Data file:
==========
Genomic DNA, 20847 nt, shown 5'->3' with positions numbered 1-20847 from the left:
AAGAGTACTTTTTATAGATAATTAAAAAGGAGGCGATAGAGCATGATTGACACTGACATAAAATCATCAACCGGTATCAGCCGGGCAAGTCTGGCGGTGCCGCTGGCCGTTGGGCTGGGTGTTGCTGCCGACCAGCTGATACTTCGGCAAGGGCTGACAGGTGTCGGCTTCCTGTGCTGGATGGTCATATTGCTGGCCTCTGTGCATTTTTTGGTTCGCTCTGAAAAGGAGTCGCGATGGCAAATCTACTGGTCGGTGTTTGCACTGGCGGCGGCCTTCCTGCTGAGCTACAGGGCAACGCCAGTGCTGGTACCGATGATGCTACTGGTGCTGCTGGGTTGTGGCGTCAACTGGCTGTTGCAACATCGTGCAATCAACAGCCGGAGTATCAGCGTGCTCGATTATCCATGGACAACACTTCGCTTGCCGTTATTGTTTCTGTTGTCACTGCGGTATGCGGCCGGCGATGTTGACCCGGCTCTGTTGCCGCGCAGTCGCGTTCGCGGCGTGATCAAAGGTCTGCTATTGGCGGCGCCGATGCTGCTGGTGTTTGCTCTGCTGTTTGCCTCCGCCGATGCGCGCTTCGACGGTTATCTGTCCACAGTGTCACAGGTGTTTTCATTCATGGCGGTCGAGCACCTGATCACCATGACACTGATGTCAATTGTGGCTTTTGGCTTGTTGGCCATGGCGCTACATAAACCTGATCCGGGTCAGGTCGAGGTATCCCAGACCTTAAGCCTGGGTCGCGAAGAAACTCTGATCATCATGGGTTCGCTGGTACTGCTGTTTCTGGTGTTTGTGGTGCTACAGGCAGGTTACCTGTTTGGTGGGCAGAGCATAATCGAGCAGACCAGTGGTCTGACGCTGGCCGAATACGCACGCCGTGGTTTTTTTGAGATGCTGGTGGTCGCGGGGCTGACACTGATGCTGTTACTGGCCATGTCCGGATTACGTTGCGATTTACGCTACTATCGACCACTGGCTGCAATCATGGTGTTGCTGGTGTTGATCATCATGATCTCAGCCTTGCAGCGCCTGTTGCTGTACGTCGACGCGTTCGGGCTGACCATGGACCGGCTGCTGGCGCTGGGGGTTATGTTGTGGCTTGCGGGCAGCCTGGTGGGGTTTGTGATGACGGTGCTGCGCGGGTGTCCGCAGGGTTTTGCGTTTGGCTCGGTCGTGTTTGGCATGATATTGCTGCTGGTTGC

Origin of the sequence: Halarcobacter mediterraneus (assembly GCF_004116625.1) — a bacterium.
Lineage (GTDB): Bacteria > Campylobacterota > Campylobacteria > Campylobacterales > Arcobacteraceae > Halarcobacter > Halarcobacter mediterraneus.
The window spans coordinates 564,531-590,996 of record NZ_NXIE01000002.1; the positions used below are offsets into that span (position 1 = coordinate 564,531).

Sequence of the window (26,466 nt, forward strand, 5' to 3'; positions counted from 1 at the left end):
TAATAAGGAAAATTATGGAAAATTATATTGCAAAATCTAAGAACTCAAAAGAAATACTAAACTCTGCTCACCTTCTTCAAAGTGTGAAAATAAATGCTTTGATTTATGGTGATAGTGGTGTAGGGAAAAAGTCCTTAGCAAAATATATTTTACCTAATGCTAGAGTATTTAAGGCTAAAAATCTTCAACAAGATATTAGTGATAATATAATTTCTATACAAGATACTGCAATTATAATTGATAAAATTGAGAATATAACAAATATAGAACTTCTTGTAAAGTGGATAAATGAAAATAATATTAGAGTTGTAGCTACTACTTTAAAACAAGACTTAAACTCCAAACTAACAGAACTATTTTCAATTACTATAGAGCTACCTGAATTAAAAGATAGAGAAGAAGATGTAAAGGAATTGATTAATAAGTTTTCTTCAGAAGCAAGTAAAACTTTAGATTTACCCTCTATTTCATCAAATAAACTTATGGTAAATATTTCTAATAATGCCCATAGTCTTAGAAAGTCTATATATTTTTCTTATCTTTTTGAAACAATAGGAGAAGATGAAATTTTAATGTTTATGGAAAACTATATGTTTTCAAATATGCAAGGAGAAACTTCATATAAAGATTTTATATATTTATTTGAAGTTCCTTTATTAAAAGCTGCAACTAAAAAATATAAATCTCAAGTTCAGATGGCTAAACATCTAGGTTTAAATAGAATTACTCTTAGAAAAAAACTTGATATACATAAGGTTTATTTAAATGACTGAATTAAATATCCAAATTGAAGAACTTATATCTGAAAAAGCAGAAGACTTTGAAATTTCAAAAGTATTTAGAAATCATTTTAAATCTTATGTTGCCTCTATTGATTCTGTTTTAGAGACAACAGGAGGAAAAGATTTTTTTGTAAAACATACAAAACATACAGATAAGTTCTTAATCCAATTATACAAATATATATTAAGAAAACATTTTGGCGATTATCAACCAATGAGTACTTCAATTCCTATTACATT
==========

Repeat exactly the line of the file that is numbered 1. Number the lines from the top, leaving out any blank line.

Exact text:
Genomic DNA, 20847 nt, shown 5'->3' with positions numbered 1-20847 from the left: